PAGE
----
From the photos, it looks a little like you're using the floured peel that you used to deliver the dressed skin to the oven to remove the fully cooked pie.  That's a bit of a no no because it gets uncooked flour on the bottom of the cooked pie.  This uncooked flour tastes horrible. Use a metal peel or metal cookie sheet for removing the pie.

Re; 3 day vs. 2 day dough.  Malted flour has enzymes that produce sugar in dough that is both food for yeast and promotes coloring.  Unmalted flour still has these enzymes, just much less. So as you leave dough in the fridge, the more sugars are created, the more crust color you get. To a point.  Eventually the yeast activity will increase and residual sugars will decrease.

In another thread it mentioned getting the pizza out of the oven straight to a metal tray so the crust steams a bit. You've implemented this, correct?

I know, from the other post, your ingredient ratios, but how about posting your process?  A pre refrigeration and post refrigeration photo of the dough would be hugely helpful as well. Unmalted flours make relatively yeast unfriendly doughs and I want to make sure your critters are doing their thing.
« Last Edit: May 28, 2010, 05:23:38 AM by scott123 »

Offline Pete-zza

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Re: first attempt how to improve from here? (pics)
« Reply #71 on: May 28, 2010, 09:01:58 AM »
It was by volume, or he would not have said a 20 oz cup. If it was by weight, he simply would've said 20 oz.

Peter,

I believe you are correct. However, since Tony G had responded to my post and I thought he might return, I wanted to confirm the way the oil was measured out. As I noted, there is a difference but it is not major. I was more interested in the amount of ADY. 2% ADY is a lot for a cold fermented dough.

Peter

Offline Pizzalogy

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Re: first attempt how to improve from here? (pics)
« Reply #72 on: May 28, 2010, 11:09:42 AM »
It depends on how you define 'success' ;)  This is probably going to get me in trouble, but there's lots of people who eat quasi-NY pizza outside of the NY metro area, enjoy it, and then, in turn, duplicate that at home. It's not really high heat, short baking time puffy chewy non bready NY pizza, though.   There is a small group of people, though, that either live here or have lived here (or have visited extensively), that know and understand pizza bliss and have successfully recreated that bliss in a home oven.  It's not a large number, though.  And none of them have your dietary restrictions  :(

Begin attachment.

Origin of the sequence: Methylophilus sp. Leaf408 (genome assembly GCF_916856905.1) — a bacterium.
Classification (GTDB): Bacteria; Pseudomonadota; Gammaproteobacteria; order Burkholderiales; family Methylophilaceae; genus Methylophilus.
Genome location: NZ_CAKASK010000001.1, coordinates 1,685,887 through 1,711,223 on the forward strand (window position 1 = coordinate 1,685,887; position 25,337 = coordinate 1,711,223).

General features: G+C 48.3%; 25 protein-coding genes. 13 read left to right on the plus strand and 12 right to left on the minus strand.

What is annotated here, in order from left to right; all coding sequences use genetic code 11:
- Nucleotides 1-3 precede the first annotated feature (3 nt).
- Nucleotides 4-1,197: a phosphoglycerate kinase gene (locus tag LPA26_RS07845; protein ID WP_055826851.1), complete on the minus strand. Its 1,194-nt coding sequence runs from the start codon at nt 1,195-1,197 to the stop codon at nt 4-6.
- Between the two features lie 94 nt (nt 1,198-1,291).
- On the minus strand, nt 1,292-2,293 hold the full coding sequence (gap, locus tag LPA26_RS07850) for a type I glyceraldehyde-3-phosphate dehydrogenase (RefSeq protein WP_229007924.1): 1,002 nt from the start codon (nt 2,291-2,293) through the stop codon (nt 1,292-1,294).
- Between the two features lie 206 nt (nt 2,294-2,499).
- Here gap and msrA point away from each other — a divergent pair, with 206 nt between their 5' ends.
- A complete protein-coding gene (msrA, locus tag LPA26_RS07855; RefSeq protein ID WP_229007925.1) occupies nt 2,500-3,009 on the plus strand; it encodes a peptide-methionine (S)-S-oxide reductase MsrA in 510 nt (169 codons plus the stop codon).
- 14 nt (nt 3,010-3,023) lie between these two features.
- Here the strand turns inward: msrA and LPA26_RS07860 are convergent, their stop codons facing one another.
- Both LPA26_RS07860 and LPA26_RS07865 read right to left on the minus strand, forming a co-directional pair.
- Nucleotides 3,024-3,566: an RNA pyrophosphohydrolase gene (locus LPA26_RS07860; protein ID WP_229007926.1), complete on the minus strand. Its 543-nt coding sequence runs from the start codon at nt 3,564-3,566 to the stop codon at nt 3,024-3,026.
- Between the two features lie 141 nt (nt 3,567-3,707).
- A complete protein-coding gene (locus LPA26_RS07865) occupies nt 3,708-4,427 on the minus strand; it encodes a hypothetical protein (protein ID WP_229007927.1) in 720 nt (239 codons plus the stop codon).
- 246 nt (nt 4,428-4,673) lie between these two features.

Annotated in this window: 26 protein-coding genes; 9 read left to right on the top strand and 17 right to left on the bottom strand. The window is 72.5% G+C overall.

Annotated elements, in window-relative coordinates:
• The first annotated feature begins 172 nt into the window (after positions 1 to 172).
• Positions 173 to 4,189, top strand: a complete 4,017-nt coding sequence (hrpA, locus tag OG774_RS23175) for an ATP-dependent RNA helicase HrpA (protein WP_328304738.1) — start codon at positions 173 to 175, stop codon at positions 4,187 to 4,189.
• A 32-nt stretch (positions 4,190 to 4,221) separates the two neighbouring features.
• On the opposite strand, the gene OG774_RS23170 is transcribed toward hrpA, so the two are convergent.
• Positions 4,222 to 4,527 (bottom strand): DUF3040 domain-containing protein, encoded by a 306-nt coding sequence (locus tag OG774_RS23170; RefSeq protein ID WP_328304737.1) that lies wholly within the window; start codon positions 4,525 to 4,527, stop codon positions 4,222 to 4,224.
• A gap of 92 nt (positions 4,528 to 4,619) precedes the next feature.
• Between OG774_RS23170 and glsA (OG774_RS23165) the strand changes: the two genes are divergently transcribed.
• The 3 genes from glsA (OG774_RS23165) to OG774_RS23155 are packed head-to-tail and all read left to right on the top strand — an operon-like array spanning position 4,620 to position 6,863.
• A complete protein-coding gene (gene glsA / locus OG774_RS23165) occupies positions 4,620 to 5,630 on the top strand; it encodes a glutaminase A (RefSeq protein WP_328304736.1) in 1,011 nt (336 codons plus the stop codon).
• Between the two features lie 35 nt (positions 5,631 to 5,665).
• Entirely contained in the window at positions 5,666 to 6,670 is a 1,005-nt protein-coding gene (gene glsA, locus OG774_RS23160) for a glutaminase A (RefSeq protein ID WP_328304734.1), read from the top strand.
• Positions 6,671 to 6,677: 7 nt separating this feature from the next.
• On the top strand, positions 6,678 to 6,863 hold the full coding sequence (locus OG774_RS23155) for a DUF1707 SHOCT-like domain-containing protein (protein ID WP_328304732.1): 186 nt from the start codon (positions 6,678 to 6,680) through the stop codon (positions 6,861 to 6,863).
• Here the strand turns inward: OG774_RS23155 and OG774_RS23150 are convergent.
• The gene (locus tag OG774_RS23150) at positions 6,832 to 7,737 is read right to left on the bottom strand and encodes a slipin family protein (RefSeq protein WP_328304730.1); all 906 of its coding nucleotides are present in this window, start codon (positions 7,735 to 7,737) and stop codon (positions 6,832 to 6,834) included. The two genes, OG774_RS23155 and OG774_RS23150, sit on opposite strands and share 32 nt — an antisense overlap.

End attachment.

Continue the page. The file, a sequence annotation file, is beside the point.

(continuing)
I'm sorry to say it, but you've kind of handicapped yourself on two fronts.  Equipment and ingredients.  I've become a lot more vocal about fibrament's inadequacies due to the growing number of people with experiences such as yours. It just doesn't quite have enough conductivity for quick bake times.

  Other the the stone, your dietary restrictions are the second half of a one two punch.  I sincerely believe that if you had either a better stone or a willingness to work with purported less healthy flour, your chances would improve tremendously. If you could work with both a better stone (1" cordierite or soapstone) AND All Trumps bleached bromated (enriched) flour, with your current level of knowledge/dough handling skills, the pizza of your youth would be a piece of cake.  You could do it in your sleep.  Which makes your current predicament a little frustrating.

well that is frustrating because when I ordered the stone, I wanted to make sure I got a good one so I researched here first and this stone was highly recommended. oh, well, though, I am not surprised. Do you have a stone you recommend specifically? No problem to order a new one.


Quote
Frustrating, but not necessarily insurmountable.

Caputo flour is unmalted, and that works fine for 850 deg wood fired ovens.  Unmalted flour, such as the Bob's Red Mill Organic flour you're using, does not work well in lower heat situations, though.  Without the enzymes in the malt, less sugars are generated, which, in turn, stunts yeast growth and coloring. For NY pizza, you need both.

I know artificially derived vitamins are off  your list, but what's your feelings on malted barley flour?  Ideally, you could find a malted unenriched bread flour, but I don't think such a thing exists. It's either all the additives or nothing. Bob's Red Mill sells malted barley flour, so you could add it yourself- if you were willing to use it.  Malted barley flour would improve your crusts dramatically.

I have no issues with malted barely flour. What about adding malt powder? I actually thought of this already and my sister is supposed to be bringing some malt powder with her tonight (she is visiting from milkwaukee and she has some she uses for baking) although I have no idea how to use, how much to add or anything.
Quote
Sugar, although not normally absolutely necessary, becomes a necessity when you've got an impaired stone.  What's your feelings on agave nectar?  That should give you browning, and, unlike honey or fruit juice, has a fairly neutral taste. Agave is rich in inulin which is a probiotic and relatively healthy.  Also, what about fructose? Does your diet allow that? Fructose has been rumored to be attached to a few health issues, so I wouldn't use it to make desserts on a daily basis, but a little bit once in a while in pizza may not be the end of the world. And, for what it's worth, it's low glycemic.  Fructose browns faster than any other type of sugar so you wouldn't need much.